Let’s raise curious monkeys.
We’re born curious. Wide eyed kids looking around inquisitively, asking the most innocent yet provocative questions, finding so much pleasure in exploration and being little investigators. This sense of wander has become exclusively associated to kids and is not instilled in us as we get older. By the time we reach adulthood, we’re way to busy to even bother to allow ourselves to be curious - we’ve lost our excitement for life.
Greek philosopher Socrates taught his students by asking questions and drawing answers by getting them to dig deep, question, investigate, explore and discover. Nowadays, regretfully, the tables have turned. We tell our kids to sit down, listen, take notes and repeat what we’ve said like the glorified parrots we seem to be proud to raise. To top it off if they even dare to ask a question or challenge us, we’ll probably huff and puff and impatiently show them we’re not amused. So we’re indirectly telling them never to question or challenge us or life again. This is the horrid harsh reality the majority of kids are faced with. Intentionally or not, we’re killing curiosity.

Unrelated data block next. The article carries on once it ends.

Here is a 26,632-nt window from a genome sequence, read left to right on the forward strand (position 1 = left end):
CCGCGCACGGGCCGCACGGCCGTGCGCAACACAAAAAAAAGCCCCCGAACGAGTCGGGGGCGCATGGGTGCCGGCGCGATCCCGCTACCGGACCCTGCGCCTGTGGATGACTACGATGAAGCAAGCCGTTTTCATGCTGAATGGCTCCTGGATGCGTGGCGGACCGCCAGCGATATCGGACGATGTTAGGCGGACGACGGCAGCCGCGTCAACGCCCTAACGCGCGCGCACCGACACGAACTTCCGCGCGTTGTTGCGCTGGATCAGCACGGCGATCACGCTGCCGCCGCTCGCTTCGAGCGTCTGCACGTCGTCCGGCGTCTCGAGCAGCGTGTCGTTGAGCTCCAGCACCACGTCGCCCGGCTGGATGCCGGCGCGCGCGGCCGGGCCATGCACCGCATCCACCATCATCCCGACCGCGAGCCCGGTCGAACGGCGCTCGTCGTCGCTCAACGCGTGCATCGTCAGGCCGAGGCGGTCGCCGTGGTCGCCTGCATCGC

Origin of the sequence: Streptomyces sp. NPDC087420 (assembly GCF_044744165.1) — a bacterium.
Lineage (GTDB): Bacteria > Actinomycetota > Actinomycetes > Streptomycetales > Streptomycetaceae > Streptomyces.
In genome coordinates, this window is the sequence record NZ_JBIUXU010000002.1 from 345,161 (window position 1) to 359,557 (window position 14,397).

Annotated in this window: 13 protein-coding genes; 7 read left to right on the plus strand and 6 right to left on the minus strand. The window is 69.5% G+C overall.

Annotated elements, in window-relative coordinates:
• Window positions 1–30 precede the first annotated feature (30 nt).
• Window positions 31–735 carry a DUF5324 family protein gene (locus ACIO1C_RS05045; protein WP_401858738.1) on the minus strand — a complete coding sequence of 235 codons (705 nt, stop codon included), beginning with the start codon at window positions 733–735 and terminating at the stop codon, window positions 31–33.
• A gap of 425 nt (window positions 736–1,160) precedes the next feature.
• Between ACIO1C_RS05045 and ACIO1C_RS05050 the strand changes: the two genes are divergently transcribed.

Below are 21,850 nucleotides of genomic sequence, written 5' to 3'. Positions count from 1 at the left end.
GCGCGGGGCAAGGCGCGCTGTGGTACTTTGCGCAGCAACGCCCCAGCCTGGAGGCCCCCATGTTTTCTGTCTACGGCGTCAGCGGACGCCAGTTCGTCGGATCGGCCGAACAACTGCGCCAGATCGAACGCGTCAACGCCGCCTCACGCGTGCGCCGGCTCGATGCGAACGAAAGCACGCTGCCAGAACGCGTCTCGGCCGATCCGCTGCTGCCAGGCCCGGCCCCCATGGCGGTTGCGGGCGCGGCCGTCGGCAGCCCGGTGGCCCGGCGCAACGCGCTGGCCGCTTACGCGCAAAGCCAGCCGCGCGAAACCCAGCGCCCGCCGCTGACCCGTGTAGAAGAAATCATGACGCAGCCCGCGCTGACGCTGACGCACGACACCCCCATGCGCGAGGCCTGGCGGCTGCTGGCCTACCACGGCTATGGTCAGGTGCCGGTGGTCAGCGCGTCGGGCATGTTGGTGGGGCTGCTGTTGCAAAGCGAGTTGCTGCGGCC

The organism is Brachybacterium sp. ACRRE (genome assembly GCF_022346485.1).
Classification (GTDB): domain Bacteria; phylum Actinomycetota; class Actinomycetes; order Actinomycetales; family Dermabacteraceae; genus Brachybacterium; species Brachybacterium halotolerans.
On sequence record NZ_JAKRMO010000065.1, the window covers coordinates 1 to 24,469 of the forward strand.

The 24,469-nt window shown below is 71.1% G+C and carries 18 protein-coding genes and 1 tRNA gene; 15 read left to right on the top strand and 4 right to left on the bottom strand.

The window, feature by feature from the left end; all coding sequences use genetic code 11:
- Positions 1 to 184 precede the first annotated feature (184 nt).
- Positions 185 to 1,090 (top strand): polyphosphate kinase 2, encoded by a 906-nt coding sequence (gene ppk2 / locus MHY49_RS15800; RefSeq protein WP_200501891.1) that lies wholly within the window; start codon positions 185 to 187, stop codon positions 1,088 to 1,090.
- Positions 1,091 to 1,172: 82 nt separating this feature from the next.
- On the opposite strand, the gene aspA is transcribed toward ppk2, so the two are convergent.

If and when we’re conveniently pushing curiosity to the curb, we’re literally inviting tragedy to strike. If we are slowly loosing our ability to be curious we are falling down a deep dark hole leading to an extremely boring life. If we block creativity, we’re allowing our mind to become passive and we’re letting brilliance pass by. This is what we’re doing to our kids. Sheer waste.
So, let’s raise curious monkeys, for curiosity is the magic of life. It’s the key to an everlasting quest to discovering the greatness of life, it is an essential trait of a genius, it is the fuel of a powerful mind and it brings the joy of self discovery and the ultimate pleasure of truly living.